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In January of 2018, The Art of Education conducted the world’s largest survey of active K-12 art teachers in the United States. We asked about everything, ranging from annual supply budgets and length of art classes to how comfortable teachers felt with different media and current educational initiatives.
A total of over 2,500 teachers from all 50 states completed the survey, providing an eye-opening look at the current state of teaching K-12 Art in the 21st Century.
We are excited to share the results with you, starting with the most intriguing insights below. To download the survey results in their entirety, please click here.
47% of art teachers work in a suburban setting; 31% are employed in rural schools and 22% in urban schools.
Behavior management is one of our most common classroom issues with 46% of art teachers striving to improve in this area. 43% of art teachers report a lack of respect for the art program as another hurdle they face.
1 in 5 art teachers have class periods at or under 40 minutes in length. 3 in 5 have class periods at or under 50 minutes in length.
Remembering all those names can be a real challenge!
Two-thirds of art teachers are the only art teacher in their building. The average number of art teachers per district is 21.
With the national trend continuing to slide toward larger class sizes, it’s refreshing to see some art teachers instructing smaller groups.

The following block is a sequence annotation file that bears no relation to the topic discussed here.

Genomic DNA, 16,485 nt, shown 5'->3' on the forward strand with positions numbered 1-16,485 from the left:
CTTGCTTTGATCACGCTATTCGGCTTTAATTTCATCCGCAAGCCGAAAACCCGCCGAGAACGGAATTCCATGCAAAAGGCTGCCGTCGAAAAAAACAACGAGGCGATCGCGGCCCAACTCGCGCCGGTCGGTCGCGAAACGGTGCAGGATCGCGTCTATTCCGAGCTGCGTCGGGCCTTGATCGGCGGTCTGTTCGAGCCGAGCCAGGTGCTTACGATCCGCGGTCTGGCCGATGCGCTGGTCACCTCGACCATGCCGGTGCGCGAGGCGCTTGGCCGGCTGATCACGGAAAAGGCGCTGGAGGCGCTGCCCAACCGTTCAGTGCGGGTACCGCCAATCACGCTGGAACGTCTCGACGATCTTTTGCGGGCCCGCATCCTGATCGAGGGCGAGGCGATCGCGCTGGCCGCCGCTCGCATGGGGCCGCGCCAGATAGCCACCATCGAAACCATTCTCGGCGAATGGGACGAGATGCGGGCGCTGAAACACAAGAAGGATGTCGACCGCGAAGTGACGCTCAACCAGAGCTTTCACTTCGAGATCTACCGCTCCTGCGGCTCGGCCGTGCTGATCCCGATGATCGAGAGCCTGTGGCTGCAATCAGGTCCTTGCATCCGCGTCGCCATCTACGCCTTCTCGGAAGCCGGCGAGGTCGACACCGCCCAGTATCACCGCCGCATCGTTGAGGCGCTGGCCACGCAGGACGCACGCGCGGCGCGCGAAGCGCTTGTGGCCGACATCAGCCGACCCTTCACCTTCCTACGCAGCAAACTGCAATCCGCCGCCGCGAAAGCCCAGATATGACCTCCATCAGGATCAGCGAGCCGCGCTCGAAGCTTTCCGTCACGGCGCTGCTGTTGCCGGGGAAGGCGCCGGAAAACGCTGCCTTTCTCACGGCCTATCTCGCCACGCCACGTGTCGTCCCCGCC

75% of art teachers follow their state standards, while more than half follow the National Core Arts Standards.
Over 90% of high school art teachers are comfortable teaching traditional drawing and painting, while only 28% are confident in leading digital art lessons.
45% of art teachers have over a decade of teaching experience.
To end the survey, we asked teachers to talk about the best part of teaching art. Check out some of our favorite answers!
I get the greatest pleasure when students overcome their fears of making mistakes and really dive into making their art. -Elementary/Middle School Art Teacher from Illinois
Witnessing the pleasure my students evoke when they are happy with their work or the work of others. -Elementary Art Teacher from South Carolina
I love seeing students feel proud of their artwork. Seeing them improve their skills and being able to express their own unique thoughts and ideas is the best. -High School Art Teacher from Nebraska
I love the “light bulb moments” when they experience success, take pride in their work, and understand that they are creative! -High School Art Teacher from California
Remember this is just a bit of the fascinating info we discovered. Don’t forget to download the full report to get the full picture of what it’s like to teach art in 2018!Download Full Report
What survey result did you find the most surprising (or unsurprising)?
Do you share similar experiences in your day-to-day teaching experiences?
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